Bird exits Germany, Sweden, Norway and ‘several dozen’ US, EMEA markets • TechCrunch

Shared micromobility company Bird is exiting several markets around the world as it struggles to build a commercially viable business, according to a regulatory filing.

Bird said it will “completely exit Germany, Sweden and Norway, and phase out operations in “several dozen additional, primarily small to medium-sized markets” in the US, Europe, the Middle East and Africa,” according to the company. Bird would not respond to TechCrunch’s requests for more information, so it’s not clear which cities Bird will exit. However, the only market in the Middle East where Bird has a presence is Israel, and Bird does not appear to be in any African countries.

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The company’s downsizing comes months after Bird laid off 23% of its employees to become more financially self-sufficient and achieve profitability. More importantly, Bird really needs to raise its share price before it’s delisted from the New York Stock Exchange. In June, Bird received a warning from the NYSE for trading too low. The company has been given six months to return to compliance, meaning it has maintained an average share price of at least $1 for 30 consecutive trading days and has a stock value of over $1 on the last trading day of that month. At that point, Bird was trading at $0.56. Today, Bird is trading at $0.37 after hours, up 1.01% to be fair.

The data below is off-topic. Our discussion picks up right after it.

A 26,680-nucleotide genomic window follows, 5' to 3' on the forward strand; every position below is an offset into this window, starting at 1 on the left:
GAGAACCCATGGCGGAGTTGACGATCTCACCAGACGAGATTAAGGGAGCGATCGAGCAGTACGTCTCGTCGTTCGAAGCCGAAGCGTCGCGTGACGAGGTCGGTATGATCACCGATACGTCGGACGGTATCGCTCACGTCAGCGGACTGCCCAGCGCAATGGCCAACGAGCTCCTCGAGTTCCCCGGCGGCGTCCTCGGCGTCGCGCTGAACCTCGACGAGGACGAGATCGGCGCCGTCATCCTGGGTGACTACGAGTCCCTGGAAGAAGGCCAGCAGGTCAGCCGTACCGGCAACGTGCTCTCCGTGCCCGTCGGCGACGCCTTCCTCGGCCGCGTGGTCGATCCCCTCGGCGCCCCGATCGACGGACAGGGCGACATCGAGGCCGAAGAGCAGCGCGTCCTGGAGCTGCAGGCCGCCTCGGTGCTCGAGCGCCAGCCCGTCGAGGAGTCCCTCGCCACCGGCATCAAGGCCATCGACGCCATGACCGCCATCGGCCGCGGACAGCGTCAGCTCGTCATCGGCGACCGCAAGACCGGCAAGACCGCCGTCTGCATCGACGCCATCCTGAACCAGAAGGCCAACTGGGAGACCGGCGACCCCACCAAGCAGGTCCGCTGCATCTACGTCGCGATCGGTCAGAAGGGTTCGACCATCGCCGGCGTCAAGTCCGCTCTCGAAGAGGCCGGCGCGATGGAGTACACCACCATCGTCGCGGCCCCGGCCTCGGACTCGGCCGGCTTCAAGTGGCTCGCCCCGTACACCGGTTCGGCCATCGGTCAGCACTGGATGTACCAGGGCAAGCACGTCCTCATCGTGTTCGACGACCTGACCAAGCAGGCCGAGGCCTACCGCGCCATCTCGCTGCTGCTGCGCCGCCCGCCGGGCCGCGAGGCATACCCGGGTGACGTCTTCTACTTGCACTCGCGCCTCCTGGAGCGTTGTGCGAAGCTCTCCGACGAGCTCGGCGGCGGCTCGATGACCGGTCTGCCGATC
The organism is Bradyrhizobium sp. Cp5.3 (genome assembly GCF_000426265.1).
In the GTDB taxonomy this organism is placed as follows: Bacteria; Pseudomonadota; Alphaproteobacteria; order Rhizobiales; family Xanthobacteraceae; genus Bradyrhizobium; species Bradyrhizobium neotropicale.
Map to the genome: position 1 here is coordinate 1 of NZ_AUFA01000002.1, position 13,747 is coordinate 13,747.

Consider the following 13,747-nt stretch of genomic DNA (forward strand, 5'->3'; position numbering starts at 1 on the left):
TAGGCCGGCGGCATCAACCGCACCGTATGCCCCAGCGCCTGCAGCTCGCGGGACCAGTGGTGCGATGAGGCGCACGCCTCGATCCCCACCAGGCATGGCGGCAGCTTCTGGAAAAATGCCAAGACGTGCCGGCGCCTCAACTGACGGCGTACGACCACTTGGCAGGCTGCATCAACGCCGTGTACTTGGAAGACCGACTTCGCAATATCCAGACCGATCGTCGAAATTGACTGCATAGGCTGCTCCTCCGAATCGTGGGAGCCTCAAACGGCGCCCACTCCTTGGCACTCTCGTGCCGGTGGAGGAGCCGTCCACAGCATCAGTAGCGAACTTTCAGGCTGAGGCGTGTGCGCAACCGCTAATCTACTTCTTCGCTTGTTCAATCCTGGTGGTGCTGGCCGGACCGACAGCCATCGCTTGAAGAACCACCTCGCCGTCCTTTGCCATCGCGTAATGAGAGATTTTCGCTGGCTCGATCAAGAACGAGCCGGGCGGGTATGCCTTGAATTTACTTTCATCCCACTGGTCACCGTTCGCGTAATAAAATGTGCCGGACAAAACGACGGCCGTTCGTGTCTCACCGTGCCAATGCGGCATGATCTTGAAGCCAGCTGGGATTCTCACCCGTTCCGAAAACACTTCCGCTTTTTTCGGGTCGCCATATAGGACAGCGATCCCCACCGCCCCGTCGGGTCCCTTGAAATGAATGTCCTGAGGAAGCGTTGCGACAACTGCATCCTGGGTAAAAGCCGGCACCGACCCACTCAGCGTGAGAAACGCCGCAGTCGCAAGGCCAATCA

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In a blog post, Bird blamed many of the bumps on the road to profitability for cities that lack a “robust regulatory framework.” The company said it reviewed its portfolio of cities to weed out those without such a framework — the cities that have too much competition, vehicle oversupply and congested streets.

“In the short term, current macroeconomic conditions have created an environment that requires us to increase our level of financial discipline and make a clear distinction between markets where we see a near-term path to fully self-sustaining operations and those that are emerging to be longer-term, riskier investments,” Bird wrote.

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It’s not clear what this will mean for Bird’s army of fleet managers, who will be impacted by the change, and Bird did not respond to TechCrunch’s request for comment in a timely manner.

Bird’s fleet managers are essentially contractors who pay upfront fees to manage scooter fleets for Bird. They essentially pay to rent Bird’s scooters so they can use them and earn an income, but they are responsible for their maintenance, storage and maintaining proper insurance coverage. The program has been criticized for potentially luring inexperienced contract workers into debt on scooters they will never own.


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